The delightful Oratorio del Gonfalone was built in the middle of the 16th century as the headquarters of the Arciconfraternità del Gonfalone. Gonfalone (banner) refers to the banners or flags, which the members of the arch-confraternity carried in religious processions and celebrations.
The simple rectangular hall of the oratory is decorated with a series of frescoes, which illustrate scenes from the Passion of Christ.
The cycle of frescoes, the work of a number of artists, was painted between 1569 and 1576, when Cardinal Alessandro Farnese was the oratory's patron. It is probable that the project was entrusted to Jacopo Bertoja, a painter from Parma, who arrived in Rome in 1568. His team of artists included Lucio Agresti, Raffaellino da Reggio, Federico Zuccari, Cesare Nebbia, Marcantonio dal Forno and Marco Pino.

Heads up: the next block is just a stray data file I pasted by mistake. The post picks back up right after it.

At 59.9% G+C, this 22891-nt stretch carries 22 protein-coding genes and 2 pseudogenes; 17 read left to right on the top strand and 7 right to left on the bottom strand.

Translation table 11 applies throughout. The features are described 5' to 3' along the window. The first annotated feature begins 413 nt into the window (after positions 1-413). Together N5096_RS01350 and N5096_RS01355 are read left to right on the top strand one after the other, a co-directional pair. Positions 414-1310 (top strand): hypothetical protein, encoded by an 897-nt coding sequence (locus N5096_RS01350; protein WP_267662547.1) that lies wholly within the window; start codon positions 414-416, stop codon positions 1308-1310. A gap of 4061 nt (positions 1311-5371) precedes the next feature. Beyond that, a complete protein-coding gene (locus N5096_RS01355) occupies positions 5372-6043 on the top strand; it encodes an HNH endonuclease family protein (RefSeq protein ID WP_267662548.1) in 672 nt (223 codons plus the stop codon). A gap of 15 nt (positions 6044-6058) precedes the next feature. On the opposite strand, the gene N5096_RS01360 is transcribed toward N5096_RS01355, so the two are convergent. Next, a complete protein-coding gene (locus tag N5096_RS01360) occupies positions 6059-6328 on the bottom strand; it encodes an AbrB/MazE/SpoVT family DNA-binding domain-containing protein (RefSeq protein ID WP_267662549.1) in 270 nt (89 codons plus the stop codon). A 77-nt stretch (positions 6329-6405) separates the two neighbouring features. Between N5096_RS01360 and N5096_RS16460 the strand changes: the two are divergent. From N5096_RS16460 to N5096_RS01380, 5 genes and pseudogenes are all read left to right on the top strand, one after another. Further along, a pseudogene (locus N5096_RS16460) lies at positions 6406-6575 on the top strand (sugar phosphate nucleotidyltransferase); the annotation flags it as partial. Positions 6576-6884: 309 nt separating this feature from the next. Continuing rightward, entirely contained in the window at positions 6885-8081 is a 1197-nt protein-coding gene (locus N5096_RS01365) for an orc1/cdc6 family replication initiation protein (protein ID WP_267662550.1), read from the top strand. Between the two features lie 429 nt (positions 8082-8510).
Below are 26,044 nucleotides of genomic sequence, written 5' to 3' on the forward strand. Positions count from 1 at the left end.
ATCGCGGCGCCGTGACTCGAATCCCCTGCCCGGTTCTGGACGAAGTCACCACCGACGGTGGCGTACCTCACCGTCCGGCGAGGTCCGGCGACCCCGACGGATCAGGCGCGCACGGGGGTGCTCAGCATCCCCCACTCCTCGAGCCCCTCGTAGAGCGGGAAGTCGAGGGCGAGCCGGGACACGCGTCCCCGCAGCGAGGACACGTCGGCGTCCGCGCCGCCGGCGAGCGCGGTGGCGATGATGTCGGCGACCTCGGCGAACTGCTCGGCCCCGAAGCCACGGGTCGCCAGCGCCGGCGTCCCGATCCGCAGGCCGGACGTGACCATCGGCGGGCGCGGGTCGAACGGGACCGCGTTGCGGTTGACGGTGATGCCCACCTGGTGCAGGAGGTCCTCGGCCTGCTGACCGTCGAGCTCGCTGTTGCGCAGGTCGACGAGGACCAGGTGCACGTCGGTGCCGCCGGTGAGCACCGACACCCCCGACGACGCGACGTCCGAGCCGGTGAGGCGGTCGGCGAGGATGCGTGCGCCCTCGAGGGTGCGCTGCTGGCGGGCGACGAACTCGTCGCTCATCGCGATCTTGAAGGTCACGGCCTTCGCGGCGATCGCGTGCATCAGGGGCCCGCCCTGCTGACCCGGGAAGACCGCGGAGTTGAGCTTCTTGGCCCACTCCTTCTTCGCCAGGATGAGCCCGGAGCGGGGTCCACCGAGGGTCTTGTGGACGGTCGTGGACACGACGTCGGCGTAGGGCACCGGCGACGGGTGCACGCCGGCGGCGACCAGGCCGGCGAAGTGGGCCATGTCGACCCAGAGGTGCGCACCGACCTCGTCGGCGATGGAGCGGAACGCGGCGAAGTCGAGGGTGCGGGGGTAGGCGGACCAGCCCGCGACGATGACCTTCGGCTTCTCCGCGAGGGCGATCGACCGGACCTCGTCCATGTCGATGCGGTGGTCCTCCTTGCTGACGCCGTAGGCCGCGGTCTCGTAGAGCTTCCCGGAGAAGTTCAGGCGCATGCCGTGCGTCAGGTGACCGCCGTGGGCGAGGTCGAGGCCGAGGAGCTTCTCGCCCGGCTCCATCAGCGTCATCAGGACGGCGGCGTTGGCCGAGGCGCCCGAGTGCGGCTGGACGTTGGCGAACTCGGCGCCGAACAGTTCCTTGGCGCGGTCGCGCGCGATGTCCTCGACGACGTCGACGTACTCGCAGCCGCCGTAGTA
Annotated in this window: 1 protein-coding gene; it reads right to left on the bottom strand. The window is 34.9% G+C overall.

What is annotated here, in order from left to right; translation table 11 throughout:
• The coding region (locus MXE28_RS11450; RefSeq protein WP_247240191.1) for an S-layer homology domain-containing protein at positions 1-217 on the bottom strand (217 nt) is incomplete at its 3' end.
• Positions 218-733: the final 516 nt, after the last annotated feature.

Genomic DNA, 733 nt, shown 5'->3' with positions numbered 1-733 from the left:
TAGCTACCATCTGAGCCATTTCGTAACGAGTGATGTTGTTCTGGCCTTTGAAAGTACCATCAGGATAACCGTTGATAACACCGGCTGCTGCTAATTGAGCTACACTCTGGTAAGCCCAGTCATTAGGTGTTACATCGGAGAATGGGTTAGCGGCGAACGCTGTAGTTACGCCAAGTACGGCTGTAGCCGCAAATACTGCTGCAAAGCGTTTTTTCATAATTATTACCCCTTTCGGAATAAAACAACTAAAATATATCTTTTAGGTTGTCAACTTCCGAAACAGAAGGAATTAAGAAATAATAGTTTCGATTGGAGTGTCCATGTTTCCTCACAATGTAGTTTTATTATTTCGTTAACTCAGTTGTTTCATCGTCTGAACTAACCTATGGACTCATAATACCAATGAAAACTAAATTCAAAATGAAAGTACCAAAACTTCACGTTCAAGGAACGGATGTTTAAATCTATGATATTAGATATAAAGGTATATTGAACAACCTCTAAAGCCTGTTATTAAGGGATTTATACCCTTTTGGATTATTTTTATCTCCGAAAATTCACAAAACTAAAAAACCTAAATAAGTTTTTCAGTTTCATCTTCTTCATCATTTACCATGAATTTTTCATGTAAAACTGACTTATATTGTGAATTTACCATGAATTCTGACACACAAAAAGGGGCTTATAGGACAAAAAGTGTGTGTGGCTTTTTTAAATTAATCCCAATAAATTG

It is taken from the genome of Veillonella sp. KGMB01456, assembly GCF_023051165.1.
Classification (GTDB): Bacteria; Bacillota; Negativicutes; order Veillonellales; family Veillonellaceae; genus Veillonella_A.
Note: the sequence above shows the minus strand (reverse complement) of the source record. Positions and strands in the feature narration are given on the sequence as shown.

The cardinal's coat of arms is located on the wooden ceiling, which was carved by Ambrogio Bonazzini.
The Oratorio del Gonfalone is now used as a venue for concerts given by the Coro Polifonico Romano.
Blogging about Rome:
its art, history and culture.
My name is David Lown and I am an art historian from Cambridge, England. Since 2001 I have lived in Italy, where I run private and
small-group walking tours